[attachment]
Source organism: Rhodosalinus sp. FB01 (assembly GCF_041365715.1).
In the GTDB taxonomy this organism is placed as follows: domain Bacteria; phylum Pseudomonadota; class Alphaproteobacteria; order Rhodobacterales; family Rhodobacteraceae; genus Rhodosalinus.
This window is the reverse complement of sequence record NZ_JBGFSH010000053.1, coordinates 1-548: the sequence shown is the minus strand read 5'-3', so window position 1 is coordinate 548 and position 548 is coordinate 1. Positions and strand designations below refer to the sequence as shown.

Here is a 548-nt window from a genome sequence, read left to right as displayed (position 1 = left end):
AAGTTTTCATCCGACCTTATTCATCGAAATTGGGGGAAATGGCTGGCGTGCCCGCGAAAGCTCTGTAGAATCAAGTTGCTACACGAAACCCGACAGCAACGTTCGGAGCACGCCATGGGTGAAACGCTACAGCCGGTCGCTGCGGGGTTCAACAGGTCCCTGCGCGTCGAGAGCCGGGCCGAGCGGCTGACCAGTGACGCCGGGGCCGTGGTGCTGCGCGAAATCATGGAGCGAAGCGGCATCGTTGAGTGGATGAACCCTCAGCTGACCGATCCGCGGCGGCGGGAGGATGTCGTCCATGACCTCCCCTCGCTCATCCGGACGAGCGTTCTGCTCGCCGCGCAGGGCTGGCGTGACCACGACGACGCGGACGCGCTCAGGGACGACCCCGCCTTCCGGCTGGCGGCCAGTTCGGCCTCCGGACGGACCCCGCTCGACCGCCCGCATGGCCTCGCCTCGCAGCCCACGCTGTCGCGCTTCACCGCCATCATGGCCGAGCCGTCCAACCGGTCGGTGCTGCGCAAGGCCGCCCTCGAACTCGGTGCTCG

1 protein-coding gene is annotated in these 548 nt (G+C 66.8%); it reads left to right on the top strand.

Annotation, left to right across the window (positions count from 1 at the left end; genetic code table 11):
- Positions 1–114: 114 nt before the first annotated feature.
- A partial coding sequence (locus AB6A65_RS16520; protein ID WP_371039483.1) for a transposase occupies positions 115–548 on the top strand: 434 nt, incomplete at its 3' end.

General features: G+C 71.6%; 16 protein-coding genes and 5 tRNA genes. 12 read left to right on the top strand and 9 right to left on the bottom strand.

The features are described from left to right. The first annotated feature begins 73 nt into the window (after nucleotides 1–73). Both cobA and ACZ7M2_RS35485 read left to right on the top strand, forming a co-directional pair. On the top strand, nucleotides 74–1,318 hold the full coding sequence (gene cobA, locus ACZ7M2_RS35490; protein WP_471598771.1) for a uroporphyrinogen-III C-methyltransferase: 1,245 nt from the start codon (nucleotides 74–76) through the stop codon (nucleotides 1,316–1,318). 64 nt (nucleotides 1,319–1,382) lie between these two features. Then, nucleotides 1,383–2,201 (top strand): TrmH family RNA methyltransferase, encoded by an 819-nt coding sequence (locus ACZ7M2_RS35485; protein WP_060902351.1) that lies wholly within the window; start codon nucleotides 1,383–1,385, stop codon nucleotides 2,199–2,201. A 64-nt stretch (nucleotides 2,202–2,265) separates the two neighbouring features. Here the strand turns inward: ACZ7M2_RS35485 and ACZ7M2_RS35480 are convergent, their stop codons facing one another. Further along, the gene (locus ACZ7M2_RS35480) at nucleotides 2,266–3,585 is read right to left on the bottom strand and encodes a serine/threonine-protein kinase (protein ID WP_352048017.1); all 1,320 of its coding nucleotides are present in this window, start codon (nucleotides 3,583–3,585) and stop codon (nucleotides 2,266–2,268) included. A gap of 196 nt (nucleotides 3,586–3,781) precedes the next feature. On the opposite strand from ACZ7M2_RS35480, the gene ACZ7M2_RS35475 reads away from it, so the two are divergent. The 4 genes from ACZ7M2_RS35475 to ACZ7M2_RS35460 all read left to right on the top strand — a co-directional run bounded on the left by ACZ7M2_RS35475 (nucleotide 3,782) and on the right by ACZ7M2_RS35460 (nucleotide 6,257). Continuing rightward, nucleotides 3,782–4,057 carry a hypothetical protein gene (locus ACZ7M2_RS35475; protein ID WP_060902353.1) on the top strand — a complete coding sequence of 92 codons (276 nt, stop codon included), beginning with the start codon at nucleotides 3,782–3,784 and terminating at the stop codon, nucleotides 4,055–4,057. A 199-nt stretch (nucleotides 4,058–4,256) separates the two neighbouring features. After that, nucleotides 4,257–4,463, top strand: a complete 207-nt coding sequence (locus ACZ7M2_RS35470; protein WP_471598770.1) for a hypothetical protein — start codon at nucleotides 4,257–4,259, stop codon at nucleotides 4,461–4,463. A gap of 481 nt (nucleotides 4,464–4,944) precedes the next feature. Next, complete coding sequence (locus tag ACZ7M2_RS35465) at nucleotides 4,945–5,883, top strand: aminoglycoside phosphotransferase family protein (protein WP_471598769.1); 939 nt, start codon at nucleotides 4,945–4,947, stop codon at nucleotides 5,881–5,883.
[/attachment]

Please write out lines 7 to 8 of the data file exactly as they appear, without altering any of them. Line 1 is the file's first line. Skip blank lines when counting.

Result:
Annotation, left to right across the window (positions count from 1 at the left end; genetic code table 11):
- Positions 1–114: 114 nt before the first annotated feature.